c) A Global Business – the organisation needs to better reflect it’s international reach.

d) Consumer-Focussed – fan engagement is critical to driving sponsor involvement and player participation.

e) Disciplined In Our Business – focus on efficiency to maximise returns to members.

6. Sir Michael Bonallack OBE resigned as a non-executive / shadow director on 31st December 2015.

7. Turnover was £153,633,366 (2014: £231,382,079). This 34% decrease was primarily due to the 2014 numbers benefiting from the Ryder Cup match at Gleneagles.

8. A Net Loss Before Taxation of £7,154,041 was reported (2014: £17,586,362 Profit). This compares poorly with the record 2014 profit but reflects the reduced income and higher costs due to the ongoing strategic investments.

9. Cash balances at the year end were £13,953,368 (2014: £18,580,769. During the year the tour received Interest of £231,431 (2014: £148,443) on its surplus funds.

10. Total Members’ funds (Total Net Worth) decreased to £16,849,596 (2014 Restated: £25,173,188).

11. The Tour’s Intangible Assets include the title rights to the British Masters and the Scottish Open.

12. On average the Tour employed 205 (2014: 201 / 2013: 167) staff and 11 consultants (2014: 12) during the year. Net Staff Costs in 2015 were £14,955,545 (2014: £14,323,167). Net Staff Costs for 2015 include costs of £1,428,642 (2014: £2,642,221) relating to Ryder Cup Europe LLP (see 3) above).

13. The highest paid Director, which I believe would still have been George O’Grady, received remuneration (and bonuses) of £610,717 in 2015 (2014: £681,868, George O’Grady).

14. Some corporate restructuring has taken place as PGA European Tour Properties Ltd and Ryder Cup Europe Official Hospitality 2014 Limited are both no longer trading. The Tour therefore had at the year end four trading subsidiaries and four joint venture investments.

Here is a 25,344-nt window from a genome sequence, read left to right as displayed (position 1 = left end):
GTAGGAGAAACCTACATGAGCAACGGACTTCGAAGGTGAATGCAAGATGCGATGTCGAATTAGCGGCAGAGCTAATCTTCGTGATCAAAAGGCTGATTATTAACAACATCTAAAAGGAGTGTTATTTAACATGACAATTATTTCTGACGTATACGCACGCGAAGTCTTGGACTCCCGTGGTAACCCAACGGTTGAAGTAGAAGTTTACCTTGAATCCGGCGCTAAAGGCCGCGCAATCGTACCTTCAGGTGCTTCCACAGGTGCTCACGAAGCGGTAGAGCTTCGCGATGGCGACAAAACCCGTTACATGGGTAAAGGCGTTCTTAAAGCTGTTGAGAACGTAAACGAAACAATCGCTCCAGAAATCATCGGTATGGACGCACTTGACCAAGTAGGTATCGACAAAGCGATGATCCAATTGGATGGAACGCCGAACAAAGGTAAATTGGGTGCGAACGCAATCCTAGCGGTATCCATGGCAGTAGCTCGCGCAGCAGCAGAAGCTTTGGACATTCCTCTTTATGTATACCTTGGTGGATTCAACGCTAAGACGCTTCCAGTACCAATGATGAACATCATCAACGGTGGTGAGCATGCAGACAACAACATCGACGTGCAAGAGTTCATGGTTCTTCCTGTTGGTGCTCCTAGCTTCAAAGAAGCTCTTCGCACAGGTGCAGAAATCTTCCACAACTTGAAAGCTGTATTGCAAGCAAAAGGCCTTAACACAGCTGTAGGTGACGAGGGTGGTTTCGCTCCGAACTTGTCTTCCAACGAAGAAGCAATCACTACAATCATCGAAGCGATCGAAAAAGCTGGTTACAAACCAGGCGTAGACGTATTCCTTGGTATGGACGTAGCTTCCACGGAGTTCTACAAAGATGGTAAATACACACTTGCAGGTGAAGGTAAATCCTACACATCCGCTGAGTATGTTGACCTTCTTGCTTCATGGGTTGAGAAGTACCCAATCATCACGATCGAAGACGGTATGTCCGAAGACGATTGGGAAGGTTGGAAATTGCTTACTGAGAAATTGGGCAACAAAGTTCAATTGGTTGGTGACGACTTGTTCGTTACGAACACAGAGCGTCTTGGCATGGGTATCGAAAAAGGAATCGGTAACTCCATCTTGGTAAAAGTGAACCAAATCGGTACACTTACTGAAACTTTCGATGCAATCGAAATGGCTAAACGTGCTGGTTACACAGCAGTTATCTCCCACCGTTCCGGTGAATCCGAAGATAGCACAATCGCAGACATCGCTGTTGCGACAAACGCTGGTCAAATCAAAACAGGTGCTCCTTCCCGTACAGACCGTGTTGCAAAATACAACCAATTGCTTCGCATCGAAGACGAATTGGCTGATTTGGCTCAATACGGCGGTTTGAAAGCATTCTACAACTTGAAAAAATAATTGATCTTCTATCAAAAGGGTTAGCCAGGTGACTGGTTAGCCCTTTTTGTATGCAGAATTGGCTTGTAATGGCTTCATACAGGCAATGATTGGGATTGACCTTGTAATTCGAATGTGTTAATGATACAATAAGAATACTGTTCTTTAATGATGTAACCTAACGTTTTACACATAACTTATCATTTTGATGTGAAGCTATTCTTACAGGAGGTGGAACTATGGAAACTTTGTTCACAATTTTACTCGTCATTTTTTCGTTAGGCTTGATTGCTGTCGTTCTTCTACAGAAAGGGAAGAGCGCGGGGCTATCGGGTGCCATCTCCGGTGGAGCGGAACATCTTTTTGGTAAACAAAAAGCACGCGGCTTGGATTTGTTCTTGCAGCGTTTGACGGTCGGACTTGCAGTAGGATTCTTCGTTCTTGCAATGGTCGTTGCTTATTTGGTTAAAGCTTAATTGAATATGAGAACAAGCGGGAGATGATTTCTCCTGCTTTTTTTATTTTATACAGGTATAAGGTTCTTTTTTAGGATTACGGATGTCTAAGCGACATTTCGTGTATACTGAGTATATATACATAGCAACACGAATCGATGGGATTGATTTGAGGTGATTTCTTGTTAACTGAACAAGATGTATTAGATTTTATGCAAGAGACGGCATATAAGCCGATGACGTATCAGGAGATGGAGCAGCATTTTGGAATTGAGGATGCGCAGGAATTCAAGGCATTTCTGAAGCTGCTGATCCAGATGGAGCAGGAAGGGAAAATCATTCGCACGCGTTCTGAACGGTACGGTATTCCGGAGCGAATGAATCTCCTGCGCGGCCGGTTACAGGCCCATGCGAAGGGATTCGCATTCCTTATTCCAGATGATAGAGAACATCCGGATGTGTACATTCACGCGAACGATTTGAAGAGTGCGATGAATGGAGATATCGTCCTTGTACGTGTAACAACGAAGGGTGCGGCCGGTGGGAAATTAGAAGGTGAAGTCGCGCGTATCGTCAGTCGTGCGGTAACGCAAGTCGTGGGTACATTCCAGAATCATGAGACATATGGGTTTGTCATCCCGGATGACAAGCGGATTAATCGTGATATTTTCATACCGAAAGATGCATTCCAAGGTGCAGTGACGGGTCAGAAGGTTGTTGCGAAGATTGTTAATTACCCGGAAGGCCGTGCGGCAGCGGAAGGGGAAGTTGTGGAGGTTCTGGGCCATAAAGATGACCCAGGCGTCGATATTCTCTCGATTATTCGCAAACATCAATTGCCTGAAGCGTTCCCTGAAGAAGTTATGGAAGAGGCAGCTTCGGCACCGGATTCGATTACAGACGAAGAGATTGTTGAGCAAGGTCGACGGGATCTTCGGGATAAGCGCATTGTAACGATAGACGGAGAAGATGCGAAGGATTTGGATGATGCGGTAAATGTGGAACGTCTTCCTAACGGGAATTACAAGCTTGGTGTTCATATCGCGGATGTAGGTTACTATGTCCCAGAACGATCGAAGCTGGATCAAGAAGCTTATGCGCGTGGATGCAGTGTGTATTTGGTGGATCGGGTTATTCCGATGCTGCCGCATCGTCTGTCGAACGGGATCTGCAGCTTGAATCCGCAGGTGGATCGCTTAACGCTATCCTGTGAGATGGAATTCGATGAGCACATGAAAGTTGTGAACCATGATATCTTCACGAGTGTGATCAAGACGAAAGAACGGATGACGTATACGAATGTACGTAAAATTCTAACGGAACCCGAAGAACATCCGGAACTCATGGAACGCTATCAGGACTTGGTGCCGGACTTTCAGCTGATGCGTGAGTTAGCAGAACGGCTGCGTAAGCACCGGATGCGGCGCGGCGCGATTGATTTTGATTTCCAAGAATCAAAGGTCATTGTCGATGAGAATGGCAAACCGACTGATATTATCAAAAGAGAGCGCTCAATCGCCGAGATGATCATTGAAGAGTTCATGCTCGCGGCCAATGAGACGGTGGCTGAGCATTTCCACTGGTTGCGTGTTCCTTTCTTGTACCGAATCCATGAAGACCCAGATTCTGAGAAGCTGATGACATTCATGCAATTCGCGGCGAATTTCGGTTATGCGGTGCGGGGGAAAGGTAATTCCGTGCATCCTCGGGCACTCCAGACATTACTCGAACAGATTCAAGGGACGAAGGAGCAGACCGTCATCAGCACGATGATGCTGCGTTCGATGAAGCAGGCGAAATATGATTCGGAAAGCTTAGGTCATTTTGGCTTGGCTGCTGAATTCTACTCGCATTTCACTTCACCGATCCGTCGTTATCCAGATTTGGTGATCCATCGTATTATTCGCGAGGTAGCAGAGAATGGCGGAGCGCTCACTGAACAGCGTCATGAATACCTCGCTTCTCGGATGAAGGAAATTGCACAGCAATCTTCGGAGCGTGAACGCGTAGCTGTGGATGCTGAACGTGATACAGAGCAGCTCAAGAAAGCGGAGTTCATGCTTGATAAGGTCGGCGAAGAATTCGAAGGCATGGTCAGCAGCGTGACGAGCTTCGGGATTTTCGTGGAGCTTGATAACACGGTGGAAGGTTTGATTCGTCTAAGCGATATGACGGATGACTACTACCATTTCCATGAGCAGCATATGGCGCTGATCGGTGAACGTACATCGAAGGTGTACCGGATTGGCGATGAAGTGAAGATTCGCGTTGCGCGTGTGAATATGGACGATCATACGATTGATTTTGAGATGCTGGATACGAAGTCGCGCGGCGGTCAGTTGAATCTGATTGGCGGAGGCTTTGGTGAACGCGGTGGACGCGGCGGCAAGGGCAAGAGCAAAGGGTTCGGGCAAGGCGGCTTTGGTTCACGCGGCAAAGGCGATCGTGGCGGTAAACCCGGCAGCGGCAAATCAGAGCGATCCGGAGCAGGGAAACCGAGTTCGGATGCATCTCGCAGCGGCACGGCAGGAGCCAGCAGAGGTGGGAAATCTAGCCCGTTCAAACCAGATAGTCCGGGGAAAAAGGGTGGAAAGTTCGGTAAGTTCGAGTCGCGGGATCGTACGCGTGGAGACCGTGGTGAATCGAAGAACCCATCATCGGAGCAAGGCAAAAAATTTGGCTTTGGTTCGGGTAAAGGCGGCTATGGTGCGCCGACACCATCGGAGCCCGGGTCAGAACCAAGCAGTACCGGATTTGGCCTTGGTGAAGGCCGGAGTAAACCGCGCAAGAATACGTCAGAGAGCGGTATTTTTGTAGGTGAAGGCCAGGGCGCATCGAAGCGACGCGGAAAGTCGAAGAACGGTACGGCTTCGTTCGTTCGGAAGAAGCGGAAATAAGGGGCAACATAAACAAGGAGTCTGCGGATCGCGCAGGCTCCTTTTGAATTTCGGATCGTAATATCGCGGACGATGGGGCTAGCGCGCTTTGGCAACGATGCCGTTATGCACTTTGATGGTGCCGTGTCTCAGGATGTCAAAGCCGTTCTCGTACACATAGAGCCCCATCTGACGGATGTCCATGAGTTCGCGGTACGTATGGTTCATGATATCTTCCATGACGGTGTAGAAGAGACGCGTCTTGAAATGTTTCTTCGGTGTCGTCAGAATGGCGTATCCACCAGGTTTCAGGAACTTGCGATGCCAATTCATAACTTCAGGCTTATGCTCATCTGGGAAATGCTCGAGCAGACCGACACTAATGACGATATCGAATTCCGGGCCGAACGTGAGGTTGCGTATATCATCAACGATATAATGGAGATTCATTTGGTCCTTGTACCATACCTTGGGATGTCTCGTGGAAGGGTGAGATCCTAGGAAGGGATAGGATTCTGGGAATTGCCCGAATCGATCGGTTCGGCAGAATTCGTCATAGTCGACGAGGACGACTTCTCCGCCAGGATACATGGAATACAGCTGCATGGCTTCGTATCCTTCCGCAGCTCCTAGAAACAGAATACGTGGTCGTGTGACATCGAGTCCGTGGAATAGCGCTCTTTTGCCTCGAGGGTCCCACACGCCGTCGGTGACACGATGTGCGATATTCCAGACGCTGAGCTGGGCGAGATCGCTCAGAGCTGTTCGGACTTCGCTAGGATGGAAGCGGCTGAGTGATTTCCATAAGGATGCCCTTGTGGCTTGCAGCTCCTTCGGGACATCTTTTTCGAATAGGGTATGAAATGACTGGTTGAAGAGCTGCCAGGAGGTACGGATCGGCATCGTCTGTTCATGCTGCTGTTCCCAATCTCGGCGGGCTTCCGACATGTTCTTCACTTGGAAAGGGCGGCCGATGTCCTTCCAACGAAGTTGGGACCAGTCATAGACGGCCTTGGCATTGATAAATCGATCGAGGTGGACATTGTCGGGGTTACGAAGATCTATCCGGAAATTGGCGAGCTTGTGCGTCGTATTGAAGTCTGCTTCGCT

15. The Tour has to manage a number of trading risks. These are primarily: –

a) Foreign currency risks as it trades across many continents and countries. In 2015 a Net Foreign Exchange Gain of £53,555 was charged to the accounts (2014: Loss £127,597). Forward currency contracts are used when natural hedges are not fully available (i.e. when currency receipts broadly match payments)

b) Credit risks where the tour relies on promoters, sponsors and other customers fulfilling contracts that may have been entered into long before events take place. Payment track records and credit references are undertaken. At the end of the 2015 trading year the Group had Trade Debtors of £10,394,322 (2014: £17,596,253) so these are not inconsiderable sums. A bad debt provision of £460,760 (2014: 0) was required during the year.

16. The Tour made charitable donations, mainly to bodies engaged in the development of golf, of £775,513 in 2015 (2014: £710,952).

17. The Tour banks with Barclays and is audited by accountants Grant Thornton.

A disappointing material loss in isolation in 2015 but allowing for the Ryder Cup and the strategic investments being made it is clear that the European Tour remains in overall good financial health. Strong reserves and cash balances support the Tour through the troughs of it’s four year trading cycle.

It will be interesting to see how Keith Pelley executes the new strategy and the extent of the losses that will be reported in 2016 and 2017. Clearly it will be imperative that the 2018 Ryder Cup is a success so that it enables the Tour to fully recover the losses in 2015-17 and gives everyone hope that it can thrive as we move into the 2020’s.


Copyright © 2016, Mark Eley. All rights reserved.